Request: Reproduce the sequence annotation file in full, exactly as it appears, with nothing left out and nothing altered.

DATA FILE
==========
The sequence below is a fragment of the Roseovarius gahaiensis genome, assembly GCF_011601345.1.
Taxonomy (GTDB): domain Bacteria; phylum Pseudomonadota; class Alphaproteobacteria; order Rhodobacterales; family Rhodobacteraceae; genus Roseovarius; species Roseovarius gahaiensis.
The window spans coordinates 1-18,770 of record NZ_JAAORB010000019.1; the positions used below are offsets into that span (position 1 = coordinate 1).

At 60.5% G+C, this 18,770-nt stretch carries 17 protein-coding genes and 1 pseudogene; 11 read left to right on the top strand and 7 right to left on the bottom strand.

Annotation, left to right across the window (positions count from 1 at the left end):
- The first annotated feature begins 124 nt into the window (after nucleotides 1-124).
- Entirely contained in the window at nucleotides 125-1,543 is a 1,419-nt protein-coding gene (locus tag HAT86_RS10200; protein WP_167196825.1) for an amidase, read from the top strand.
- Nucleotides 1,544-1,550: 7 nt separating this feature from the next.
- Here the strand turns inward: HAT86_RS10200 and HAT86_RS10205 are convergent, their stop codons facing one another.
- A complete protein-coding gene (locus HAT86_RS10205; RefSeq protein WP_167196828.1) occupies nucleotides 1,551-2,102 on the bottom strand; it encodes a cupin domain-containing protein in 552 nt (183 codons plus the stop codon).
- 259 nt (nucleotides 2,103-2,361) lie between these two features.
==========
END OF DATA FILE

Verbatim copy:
The sequence below is a fragment of the Roseovarius gahaiensis genome, assembly GCF_011601345.1.
Taxonomy (GTDB): domain Bacteria; phylum Pseudomonadota; class Alphaproteobacteria; order Rhodobacterales; family Rhodobacteraceae; genus Roseovarius; species Roseovarius gahaiensis.
The window spans coordinates 1-18,770 of record NZ_JAAORB010000019.1; the positions used below are offsets into that span (position 1 = coordinate 1).

At 60.5% G+C, this 18,770-nt stretch carries 17 protein-coding genes and 1 pseudogene; 11 read left to right on the top strand and 7 right to left on the bottom strand.

Annotation, left to right across the window (positions count from 1 at the left end):
- The first annotated feature begins 124 nt into the window (after nucleotides 1-124).
- Entirely contained in the window at nucleotides 125-1,543 is a 1,419-nt protein-coding gene (locus tag HAT86_RS10200; protein WP_167196825.1) for an amidase, read from the top strand.
- Nucleotides 1,544-1,550: 7 nt separating this feature from the next.
- Here the strand turns inward: HAT86_RS10200 and HAT86_RS10205 are convergent, their stop codons facing one another.
- A complete protein-coding gene (locus HAT86_RS10205; RefSeq protein WP_167196828.1) occupies nucleotides 1,551-2,102 on the bottom strand; it encodes a cupin domain-containing protein in 552 nt (183 codons plus the stop codon).
- 259 nt (nucleotides 2,103-2,361) lie between these two features.